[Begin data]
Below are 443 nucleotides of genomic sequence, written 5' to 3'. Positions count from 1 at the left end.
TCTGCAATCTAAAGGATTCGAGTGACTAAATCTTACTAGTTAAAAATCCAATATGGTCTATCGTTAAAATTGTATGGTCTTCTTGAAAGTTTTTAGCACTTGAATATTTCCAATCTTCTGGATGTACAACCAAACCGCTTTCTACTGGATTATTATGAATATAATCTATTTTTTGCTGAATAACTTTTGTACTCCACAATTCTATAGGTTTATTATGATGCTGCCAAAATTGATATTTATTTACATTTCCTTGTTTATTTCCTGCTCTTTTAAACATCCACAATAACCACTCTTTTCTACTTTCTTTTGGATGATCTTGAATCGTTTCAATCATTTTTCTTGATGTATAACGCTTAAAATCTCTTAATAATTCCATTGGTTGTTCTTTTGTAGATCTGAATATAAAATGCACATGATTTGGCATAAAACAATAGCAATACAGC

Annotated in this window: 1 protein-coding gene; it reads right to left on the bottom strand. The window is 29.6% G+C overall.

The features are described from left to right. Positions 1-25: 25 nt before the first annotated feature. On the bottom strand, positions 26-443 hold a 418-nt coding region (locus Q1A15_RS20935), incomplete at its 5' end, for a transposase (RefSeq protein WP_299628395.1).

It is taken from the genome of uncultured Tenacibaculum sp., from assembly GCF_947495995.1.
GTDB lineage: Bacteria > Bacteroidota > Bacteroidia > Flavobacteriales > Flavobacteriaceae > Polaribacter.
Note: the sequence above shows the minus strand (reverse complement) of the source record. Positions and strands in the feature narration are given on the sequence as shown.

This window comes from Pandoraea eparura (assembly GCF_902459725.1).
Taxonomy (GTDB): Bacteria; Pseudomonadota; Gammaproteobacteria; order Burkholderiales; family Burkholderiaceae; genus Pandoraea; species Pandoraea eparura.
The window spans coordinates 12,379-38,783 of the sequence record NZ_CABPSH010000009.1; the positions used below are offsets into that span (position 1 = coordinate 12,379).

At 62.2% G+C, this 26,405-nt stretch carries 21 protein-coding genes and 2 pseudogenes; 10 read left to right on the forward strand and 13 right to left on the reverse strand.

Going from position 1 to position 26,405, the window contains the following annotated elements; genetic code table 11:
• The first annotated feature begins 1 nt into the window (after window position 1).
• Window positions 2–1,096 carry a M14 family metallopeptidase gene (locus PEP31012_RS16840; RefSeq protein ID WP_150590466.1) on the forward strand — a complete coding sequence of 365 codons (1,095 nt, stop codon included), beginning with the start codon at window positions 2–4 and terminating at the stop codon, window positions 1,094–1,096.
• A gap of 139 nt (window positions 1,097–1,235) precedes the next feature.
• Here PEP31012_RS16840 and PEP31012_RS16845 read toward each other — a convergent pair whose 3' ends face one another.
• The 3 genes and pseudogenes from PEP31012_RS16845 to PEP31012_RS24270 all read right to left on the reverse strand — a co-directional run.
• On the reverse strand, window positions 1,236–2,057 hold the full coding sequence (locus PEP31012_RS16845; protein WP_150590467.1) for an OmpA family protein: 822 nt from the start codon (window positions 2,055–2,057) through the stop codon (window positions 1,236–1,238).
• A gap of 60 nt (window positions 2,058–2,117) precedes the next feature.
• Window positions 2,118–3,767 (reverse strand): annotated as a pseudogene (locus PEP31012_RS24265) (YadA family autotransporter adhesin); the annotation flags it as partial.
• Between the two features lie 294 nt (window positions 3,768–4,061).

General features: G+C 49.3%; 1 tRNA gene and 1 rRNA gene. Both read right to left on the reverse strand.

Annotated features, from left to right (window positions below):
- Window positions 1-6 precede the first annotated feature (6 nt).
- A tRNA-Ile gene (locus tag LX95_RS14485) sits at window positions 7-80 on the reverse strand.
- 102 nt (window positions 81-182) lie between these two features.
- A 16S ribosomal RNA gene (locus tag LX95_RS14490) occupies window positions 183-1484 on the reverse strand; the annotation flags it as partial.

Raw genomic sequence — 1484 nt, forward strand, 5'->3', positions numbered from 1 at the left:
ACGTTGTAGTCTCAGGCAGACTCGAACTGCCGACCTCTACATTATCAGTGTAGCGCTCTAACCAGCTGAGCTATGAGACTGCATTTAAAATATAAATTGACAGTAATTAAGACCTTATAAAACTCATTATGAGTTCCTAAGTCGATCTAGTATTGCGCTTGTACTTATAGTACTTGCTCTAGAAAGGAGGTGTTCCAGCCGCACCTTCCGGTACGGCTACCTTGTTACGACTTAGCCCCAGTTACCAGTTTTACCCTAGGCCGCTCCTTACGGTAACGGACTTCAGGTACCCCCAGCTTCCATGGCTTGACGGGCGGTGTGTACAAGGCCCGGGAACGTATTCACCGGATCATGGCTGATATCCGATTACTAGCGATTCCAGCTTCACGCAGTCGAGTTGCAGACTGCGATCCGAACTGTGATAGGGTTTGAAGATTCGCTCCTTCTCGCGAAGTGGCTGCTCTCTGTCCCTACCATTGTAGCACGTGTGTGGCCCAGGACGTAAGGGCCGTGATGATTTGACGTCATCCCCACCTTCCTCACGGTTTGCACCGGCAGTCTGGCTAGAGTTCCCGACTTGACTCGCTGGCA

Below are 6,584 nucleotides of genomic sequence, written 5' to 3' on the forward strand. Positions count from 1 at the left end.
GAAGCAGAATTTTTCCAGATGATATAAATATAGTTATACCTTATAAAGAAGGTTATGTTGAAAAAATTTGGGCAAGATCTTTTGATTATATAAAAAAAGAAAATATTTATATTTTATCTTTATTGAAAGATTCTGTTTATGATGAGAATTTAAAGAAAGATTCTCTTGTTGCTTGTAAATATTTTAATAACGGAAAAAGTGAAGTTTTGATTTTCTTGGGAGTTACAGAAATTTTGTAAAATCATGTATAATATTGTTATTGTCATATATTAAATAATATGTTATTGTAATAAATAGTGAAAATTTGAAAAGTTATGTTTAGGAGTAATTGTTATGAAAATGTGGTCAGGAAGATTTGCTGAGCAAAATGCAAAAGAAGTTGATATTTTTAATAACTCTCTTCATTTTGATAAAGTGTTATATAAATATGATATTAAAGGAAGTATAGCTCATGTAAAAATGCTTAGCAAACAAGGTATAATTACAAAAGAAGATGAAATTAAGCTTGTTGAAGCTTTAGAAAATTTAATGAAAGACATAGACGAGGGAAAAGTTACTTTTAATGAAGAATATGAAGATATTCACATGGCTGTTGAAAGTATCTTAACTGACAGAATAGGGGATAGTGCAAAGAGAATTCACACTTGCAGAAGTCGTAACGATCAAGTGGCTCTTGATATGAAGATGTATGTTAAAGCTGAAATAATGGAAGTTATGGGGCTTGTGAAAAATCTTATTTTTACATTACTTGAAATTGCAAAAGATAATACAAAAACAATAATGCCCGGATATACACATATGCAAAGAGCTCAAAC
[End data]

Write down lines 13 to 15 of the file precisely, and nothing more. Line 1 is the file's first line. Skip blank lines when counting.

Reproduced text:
• The first annotated feature begins 1 nt into the window (after window position 1).
• Window positions 2–1,096 carry a M14 family metallopeptidase gene (locus PEP31012_RS16840; RefSeq protein ID WP_150590466.1) on the forward strand — a complete coding sequence of 365 codons (1,095 nt, stop codon included), beginning with the start codon at window positions 2–4 and terminating at the stop codon, window positions 1,094–1,096.
• A gap of 139 nt (window positions 1,097–1,235) precedes the next feature.